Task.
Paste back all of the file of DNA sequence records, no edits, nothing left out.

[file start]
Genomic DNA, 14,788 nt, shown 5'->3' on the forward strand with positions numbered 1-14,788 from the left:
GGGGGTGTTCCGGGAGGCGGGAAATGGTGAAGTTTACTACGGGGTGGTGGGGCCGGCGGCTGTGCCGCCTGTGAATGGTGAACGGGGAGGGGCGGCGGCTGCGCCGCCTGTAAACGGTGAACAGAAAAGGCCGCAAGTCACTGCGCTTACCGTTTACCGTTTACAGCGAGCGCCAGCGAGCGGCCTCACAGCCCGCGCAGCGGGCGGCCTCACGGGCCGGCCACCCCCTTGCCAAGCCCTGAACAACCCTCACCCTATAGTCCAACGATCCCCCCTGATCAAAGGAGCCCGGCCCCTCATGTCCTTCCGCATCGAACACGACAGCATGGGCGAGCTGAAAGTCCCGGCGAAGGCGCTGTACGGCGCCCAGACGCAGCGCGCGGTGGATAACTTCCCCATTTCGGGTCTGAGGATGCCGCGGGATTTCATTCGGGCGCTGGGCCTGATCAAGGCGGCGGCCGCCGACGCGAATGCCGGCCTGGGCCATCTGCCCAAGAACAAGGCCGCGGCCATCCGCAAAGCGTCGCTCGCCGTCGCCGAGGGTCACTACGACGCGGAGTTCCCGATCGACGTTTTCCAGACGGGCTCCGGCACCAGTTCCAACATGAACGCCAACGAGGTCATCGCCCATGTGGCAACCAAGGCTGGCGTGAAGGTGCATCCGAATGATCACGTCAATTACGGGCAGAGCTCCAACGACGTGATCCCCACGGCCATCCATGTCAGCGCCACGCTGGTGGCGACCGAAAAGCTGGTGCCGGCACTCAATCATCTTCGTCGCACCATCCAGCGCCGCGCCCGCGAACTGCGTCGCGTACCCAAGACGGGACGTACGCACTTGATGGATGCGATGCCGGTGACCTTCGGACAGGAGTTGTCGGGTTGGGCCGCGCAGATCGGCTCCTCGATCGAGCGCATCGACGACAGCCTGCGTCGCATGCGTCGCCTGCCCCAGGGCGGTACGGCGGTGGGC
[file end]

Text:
Genomic DNA, 14,788 nt, shown 5'->3' on the forward strand with positions numbered 1-14,788 from the left:
GGGGGTGTTCCGGGAGGCGGGAAATGGTGAAGTTTACTACGGGGTGGTGGGGCCGGCGGCTGTGCCGCCTGTGAATGGTGAACGGGGAGGGGCGGCGGCTGCGCCGCCTGTAAACGGTGAACAGAAAAGGCCGCAAGTCACTGCGCTTACCGTTTACCGTTTACAGCGAGCGCCAGCGAGCGGCCTCACAGCCCGCGCAGCGGGCGGCCTCACGGGCCGGCCACCCCCTTGCCAAGCCCTGAACAACCCTCACCCTATAGTCCAACGATCCCCCCTGATCAAAGGAGCCCGGCCCCTCATGTCCTTCCGCATCGAACACGACAGCATGGGCGAGCTGAAAGTCCCGGCGAAGGCGCTGTACGGCGCCCAGACGCAGCGCGCGGTGGATAACTTCCCCATTTCGGGTCTGAGGATGCCGCGGGATTTCATTCGGGCGCTGGGCCTGATCAAGGCGGCGGCCGCCGACGCGAATGCCGGCCTGGGCCATCTGCCCAAGAACAAGGCCGCGGCCATCCGCAAAGCGTCGCTCGCCGTCGCCGAGGGTCACTACGACGCGGAGTTCCCGATCGACGTTTTCCAGACGGGCTCCGGCACCAGTTCCAACATGAACGCCAACGAGGTCATCGCCCATGTGGCAACCAAGGCTGGCGTGAAGGTGCATCCGAATGATCACGTCAATTACGGGCAGAGCTCCAACGACGTGATCCCCACGGCCATCCATGTCAGCGCCACGCTGGTGGCGACCGAAAAGCTGGTGCCGGCACTCAATCATCTTCGTCGCACCATCCAGCGCCGCGCCCGCGAACTGCGTCGCGTACCCAAGACGGGACGTACGCACTTGATGGATGCGATGCCGGTGACCTTCGGACAGGAGTTGTCGGGTTGGGCCGCGCAGATCGGCTCCTCGATCGAGCGCATCGACGACAGCCTGCGTCGCATGCGTCGCCTGCCCCAGGGCGGTACGGCGGTGGGC